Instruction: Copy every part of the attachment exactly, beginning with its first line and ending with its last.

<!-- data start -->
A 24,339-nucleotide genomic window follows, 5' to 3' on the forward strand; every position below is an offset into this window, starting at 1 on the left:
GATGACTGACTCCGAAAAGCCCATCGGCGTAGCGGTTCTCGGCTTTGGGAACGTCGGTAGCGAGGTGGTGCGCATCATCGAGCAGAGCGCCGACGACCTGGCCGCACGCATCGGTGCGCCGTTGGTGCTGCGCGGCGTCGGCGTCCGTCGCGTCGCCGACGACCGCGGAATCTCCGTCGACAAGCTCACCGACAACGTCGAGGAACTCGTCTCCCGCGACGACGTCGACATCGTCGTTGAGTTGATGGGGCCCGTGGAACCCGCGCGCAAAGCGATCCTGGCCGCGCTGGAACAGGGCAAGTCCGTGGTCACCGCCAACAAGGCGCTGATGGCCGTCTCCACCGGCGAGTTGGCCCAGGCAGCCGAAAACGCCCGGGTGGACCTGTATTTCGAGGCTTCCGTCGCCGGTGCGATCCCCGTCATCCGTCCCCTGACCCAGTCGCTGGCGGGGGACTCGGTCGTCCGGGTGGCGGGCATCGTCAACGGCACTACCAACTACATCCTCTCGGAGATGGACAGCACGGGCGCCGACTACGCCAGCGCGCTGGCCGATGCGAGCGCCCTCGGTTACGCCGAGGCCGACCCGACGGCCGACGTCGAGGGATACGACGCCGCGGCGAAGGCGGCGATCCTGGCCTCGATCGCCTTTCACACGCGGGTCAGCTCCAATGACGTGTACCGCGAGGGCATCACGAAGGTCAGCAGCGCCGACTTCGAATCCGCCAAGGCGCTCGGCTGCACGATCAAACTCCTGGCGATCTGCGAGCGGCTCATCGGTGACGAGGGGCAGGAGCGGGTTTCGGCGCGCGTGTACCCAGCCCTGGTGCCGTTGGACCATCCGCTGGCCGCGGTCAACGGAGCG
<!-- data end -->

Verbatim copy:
A 24,339-nucleotide genomic window follows, 5' to 3' on the forward strand; every position below is an offset into this window, starting at 1 on the left:
GATGACTGACTCCGAAAAGCCCATCGGCGTAGCGGTTCTCGGCTTTGGGAACGTCGGTAGCGAGGTGGTGCGCATCATCGAGCAGAGCGCCGACGACCTGGCCGCACGCATCGGTGCGCCGTTGGTGCTGCGCGGCGTCGGCGTCCGTCGCGTCGCCGACGACCGCGGAATCTCCGTCGACAAGCTCACCGACAACGTCGAGGAACTCGTCTCCCGCGACGACGTCGACATCGTCGTTGAGTTGATGGGGCCCGTGGAACCCGCGCGCAAAGCGATCCTGGCCGCGCTGGAACAGGGCAAGTCCGTGGTCACCGCCAACAAGGCGCTGATGGCCGTCTCCACCGGCGAGTTGGCCCAGGCAGCCGAAAACGCCCGGGTGGACCTGTATTTCGAGGCTTCCGTCGCCGGTGCGATCCCCGTCATCCGTCCCCTGACCCAGTCGCTGGCGGGGGACTCGGTCGTCCGGGTGGCGGGCATCGTCAACGGCACTACCAACTACATCCTCTCGGAGATGGACAGCACGGGCGCCGACTACGCCAGCGCGCTGGCCGATGCGAGCGCCCTCGGTTACGCCGAGGCCGACCCGACGGCCGACGTCGAGGGATACGACGCCGCGGCGAAGGCGGCGATCCTGGCCTCGATCGCCTTTCACACGCGGGTCAGCTCCAATGACGTGTACCGCGAGGGCATCACGAAGGTCAGCAGCGCCGACTTCGAATCCGCCAAGGCGCTCGGCTGCACGATCAAACTCCTGGCGATCTGCGAGCGGCTCATCGGTGACGAGGGGCAGGAGCGGGTTTCGGCGCGCGTGTACCCAGCCCTGGTGCCGTTGGACCATCCGCTGGCCGCGGTCAACGGAGCG